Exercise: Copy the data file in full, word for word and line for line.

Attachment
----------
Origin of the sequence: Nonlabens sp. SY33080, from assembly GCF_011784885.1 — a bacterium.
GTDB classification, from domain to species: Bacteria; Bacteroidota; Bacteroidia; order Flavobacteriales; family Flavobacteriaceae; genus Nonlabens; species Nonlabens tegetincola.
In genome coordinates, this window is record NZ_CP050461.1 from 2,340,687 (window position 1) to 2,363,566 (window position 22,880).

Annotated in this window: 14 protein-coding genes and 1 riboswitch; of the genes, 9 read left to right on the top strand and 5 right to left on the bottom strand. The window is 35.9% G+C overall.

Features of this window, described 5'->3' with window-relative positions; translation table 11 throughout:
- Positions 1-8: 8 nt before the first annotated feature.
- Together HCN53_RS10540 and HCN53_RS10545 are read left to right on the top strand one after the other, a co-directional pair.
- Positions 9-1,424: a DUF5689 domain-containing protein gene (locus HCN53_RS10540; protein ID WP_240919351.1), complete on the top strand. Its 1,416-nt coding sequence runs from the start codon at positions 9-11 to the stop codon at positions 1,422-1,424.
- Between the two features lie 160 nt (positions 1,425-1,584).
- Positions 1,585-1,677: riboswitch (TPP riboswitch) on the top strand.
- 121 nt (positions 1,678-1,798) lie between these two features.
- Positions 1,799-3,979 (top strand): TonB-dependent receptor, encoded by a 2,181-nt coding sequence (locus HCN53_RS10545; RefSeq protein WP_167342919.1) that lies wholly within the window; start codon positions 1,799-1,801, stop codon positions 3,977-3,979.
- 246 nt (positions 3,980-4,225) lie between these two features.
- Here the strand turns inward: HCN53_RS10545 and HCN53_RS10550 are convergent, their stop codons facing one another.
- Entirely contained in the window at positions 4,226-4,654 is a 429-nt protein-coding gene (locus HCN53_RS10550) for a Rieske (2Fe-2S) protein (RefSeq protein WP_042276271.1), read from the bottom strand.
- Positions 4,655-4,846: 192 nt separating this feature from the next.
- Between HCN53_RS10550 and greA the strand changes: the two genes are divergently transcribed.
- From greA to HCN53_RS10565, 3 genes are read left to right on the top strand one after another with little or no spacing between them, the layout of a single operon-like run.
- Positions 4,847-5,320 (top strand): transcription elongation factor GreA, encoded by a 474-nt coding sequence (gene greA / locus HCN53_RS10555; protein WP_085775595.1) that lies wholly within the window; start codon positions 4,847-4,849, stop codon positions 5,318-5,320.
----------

Origin of the sequence: Nonlabens sp. SY33080, from assembly GCF_011784885.1 — a bacterium.
GTDB classification, from domain to species: Bacteria; Bacteroidota; Bacteroidia; order Flavobacteriales; family Flavobacteriaceae; genus Nonlabens; species Nonlabens tegetincola.
In genome coordinates, this window is record NZ_CP050461.1 from 2,340,687 (window position 1) to 2,363,566 (window position 22,880).

Annotated in this window: 14 protein-coding genes and 1 riboswitch; of the genes, 9 read left to right on the top strand and 5 right to left on the bottom strand. The window is 35.9% G+C overall.

Features of this window, described 5'->3' with window-relative positions; translation table 11 throughout:
- Positions 1-8: 8 nt before the first annotated feature.
- Together HCN53_RS10540 and HCN53_RS10545 are read left to right on the top strand one after the other, a co-directional pair.
- Positions 9-1,424: a DUF5689 domain-containing protein gene (locus HCN53_RS10540; protein ID WP_240919351.1), complete on the top strand. Its 1,416-nt coding sequence runs from the start codon at positions 9-11 to the stop codon at positions 1,422-1,424.
- Between the two features lie 160 nt (positions 1,425-1,584).
- Positions 1,585-1,677: riboswitch (TPP riboswitch) on the top strand.
- 121 nt (positions 1,678-1,798) lie between these two features.
- Positions 1,799-3,979 (top strand): TonB-dependent receptor, encoded by a 2,181-nt coding sequence (locus HCN53_RS10545; RefSeq protein WP_167342919.1) that lies wholly within the window; start codon positions 1,799-1,801, stop codon positions 3,977-3,979.
- 246 nt (positions 3,980-4,225) lie between these two features.
- Here the strand turns inward: HCN53_RS10545 and HCN53_RS10550 are convergent, their stop codons facing one another.
- Entirely contained in the window at positions 4,226-4,654 is a 429-nt protein-coding gene (locus HCN53_RS10550) for a Rieske (2Fe-2S) protein (RefSeq protein WP_042276271.1), read from the bottom strand.
- Positions 4,655-4,846: 192 nt separating this feature from the next.
- Between HCN53_RS10550 and greA the strand changes: the two genes are divergently transcribed.
- From greA to HCN53_RS10565, 3 genes are read left to right on the top strand one after another with little or no spacing between them, the layout of a single operon-like run.
- Positions 4,847-5,320 (top strand): transcription elongation factor GreA, encoded by a 474-nt coding sequence (gene greA / locus HCN53_RS10555; protein WP_085775595.1) that lies wholly within the window; start codon positions 4,847-4,849, stop codon positions 5,318-5,320.